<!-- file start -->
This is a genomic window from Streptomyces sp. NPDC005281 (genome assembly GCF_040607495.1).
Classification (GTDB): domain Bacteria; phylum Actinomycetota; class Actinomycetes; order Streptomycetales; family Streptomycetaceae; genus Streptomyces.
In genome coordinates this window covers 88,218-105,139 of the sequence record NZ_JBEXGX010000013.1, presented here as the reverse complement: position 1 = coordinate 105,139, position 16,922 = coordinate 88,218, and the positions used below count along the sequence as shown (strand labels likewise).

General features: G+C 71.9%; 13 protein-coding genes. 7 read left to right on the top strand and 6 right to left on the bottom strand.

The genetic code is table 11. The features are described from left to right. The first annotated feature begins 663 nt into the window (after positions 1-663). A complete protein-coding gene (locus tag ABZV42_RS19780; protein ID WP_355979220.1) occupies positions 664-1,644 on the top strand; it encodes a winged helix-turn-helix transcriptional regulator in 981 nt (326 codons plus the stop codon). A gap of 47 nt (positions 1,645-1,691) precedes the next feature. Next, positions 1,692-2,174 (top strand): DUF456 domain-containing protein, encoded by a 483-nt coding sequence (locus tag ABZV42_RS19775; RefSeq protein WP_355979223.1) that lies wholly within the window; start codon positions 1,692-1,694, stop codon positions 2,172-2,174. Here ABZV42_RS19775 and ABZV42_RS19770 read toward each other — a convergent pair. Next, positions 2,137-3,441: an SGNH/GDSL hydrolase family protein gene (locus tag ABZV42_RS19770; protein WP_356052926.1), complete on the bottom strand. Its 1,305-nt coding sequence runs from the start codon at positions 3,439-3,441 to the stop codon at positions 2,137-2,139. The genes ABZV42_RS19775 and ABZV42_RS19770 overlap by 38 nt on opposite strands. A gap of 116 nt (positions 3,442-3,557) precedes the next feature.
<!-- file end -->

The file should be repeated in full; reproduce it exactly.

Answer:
This is a genomic window from Streptomyces sp. NPDC005281 (genome assembly GCF_040607495.1).
Classification (GTDB): domain Bacteria; phylum Actinomycetota; class Actinomycetes; order Streptomycetales; family Streptomycetaceae; genus Streptomyces.
In genome coordinates this window covers 88,218-105,139 of the sequence record NZ_JBEXGX010000013.1, presented here as the reverse complement: position 1 = coordinate 105,139, position 16,922 = coordinate 88,218, and the positions used below count along the sequence as shown (strand labels likewise).

General features: G+C 71.9%; 13 protein-coding genes. 7 read left to right on the top strand and 6 right to left on the bottom strand.

The genetic code is table 11. The features are described from left to right. The first annotated feature begins 663 nt into the window (after positions 1-663). A complete protein-coding gene (locus tag ABZV42_RS19780; protein ID WP_355979220.1) occupies positions 664-1,644 on the top strand; it encodes a winged helix-turn-helix transcriptional regulator in 981 nt (326 codons plus the stop codon). A gap of 47 nt (positions 1,645-1,691) precedes the next feature. Next, positions 1,692-2,174 (top strand): DUF456 domain-containing protein, encoded by a 483-nt coding sequence (locus tag ABZV42_RS19775; RefSeq protein WP_355979223.1) that lies wholly within the window; start codon positions 1,692-1,694, stop codon positions 2,172-2,174. Here ABZV42_RS19775 and ABZV42_RS19770 read toward each other — a convergent pair. Next, positions 2,137-3,441: an SGNH/GDSL hydrolase family protein gene (locus tag ABZV42_RS19770; protein WP_356052926.1), complete on the bottom strand. Its 1,305-nt coding sequence runs from the start codon at positions 3,439-3,441 to the stop codon at positions 2,137-2,139. The genes ABZV42_RS19775 and ABZV42_RS19770 overlap by 38 nt on opposite strands. A gap of 116 nt (positions 3,442-3,557) precedes the next feature.